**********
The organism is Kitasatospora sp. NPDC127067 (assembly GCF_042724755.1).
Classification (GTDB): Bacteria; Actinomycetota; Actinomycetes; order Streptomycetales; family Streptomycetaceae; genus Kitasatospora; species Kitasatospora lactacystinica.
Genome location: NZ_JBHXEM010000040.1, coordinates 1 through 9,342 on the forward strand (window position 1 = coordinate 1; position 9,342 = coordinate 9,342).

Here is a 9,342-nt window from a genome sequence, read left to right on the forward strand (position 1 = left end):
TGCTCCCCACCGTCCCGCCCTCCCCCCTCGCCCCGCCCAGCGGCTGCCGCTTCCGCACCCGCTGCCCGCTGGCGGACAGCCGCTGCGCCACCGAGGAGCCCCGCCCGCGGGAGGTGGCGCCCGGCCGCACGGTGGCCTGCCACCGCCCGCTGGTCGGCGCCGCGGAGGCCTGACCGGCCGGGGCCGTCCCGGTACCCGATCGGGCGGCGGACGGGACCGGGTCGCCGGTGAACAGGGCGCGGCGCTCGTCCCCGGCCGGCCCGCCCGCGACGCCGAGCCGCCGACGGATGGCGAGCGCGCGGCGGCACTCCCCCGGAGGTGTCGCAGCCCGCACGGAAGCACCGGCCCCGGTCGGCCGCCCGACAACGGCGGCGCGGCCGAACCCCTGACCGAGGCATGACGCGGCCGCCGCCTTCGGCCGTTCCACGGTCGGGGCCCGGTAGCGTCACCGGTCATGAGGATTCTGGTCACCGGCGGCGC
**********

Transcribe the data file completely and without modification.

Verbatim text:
The organism is Kitasatospora sp. NPDC127067 (assembly GCF_042724755.1).
Classification (GTDB): Bacteria; Actinomycetota; Actinomycetes; order Streptomycetales; family Streptomycetaceae; genus Kitasatospora; species Kitasatospora lactacystinica.
Genome location: NZ_JBHXEM010000040.1, coordinates 1 through 9,342 on the forward strand (window position 1 = coordinate 1; position 9,342 = coordinate 9,342).

Here is a 9,342-nt window from a genome sequence, read left to right on the forward strand (position 1 = left end):
TGCTCCCCACCGTCCCGCCCTCCCCCCTCGCCCCGCCCAGCGGCTGCCGCTTCCGCACCCGCTGCCCGCTGGCGGACAGCCGCTGCGCCACCGAGGAGCCCCGCCCGCGGGAGGTGGCGCCCGGCCGCACGGTGGCCTGCCACCGCCCGCTGGTCGGCGCCGCGGAGGCCTGACCGGCCGGGGCCGTCCCGGTACCCGATCGGGCGGCGGACGGGACCGGGTCGCCGGTGAACAGGGCGCGGCGCTCGTCCCCGGCCGGCCCGCCCGCGACGCCGAGCCGCCGACGGATGGCGAGCGCGCGGCGGCACTCCCCCGGAGGTGTCGCAGCCCGCACGGAAGCACCGGCCCCGGTCGGCCGCCCGACAACGGCGGCGCGGCCGAACCCCTGACCGAGGCATGACGCGGCCGCCGCCTTCGGCCGTTCCACGGTCGGGGCCCGGTAGCGTCACCGGTCATGAGGATTCTGGTCACCGGCGGCGC